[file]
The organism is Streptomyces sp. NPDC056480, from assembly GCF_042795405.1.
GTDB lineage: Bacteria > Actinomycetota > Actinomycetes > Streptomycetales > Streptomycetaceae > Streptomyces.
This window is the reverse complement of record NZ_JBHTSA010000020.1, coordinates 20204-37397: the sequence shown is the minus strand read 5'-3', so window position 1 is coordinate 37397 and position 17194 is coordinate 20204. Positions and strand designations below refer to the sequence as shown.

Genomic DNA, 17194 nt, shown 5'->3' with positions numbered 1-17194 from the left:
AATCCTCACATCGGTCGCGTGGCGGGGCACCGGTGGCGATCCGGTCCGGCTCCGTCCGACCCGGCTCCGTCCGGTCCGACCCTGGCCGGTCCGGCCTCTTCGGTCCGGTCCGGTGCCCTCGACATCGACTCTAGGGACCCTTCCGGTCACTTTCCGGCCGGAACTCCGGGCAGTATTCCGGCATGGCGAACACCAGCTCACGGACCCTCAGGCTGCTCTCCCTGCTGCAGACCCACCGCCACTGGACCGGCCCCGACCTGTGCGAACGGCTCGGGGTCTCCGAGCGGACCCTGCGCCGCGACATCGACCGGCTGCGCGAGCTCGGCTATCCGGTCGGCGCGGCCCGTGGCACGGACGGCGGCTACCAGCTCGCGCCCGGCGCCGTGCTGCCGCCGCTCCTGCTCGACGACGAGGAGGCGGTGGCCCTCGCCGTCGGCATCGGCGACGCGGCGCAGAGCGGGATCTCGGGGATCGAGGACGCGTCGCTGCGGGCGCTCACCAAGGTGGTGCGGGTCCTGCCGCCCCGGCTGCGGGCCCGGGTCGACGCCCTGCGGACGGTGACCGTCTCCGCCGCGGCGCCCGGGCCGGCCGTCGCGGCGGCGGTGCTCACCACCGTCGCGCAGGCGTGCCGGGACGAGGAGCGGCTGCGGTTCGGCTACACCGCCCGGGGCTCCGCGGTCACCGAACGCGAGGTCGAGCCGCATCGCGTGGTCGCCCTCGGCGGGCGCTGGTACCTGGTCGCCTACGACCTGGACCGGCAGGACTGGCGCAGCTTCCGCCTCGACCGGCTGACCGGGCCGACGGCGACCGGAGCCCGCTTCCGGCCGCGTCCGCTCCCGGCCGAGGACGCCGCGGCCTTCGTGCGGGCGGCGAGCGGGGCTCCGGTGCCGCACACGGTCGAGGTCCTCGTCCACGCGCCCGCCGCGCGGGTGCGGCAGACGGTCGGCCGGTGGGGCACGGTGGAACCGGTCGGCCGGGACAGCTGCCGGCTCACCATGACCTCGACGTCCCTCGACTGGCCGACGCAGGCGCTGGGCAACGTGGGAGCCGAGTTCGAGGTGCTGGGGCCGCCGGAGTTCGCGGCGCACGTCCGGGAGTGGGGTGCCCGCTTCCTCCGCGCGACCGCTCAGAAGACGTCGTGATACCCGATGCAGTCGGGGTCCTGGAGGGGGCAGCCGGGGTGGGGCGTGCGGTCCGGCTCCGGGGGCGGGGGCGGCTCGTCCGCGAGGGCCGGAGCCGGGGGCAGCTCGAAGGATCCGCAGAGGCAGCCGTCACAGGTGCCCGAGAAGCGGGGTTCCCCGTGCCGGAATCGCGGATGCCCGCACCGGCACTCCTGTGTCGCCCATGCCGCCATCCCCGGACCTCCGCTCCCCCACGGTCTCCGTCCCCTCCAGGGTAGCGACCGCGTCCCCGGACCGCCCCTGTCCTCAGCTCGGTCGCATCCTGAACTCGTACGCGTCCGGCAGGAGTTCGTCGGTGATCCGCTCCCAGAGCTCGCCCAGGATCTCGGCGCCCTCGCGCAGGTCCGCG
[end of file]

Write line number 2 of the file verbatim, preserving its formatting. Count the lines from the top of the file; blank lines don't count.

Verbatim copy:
GTDB lineage: Bacteria > Actinomycetota > Actinomycetes > Streptomycetales > Streptomycetaceae > Streptomyces.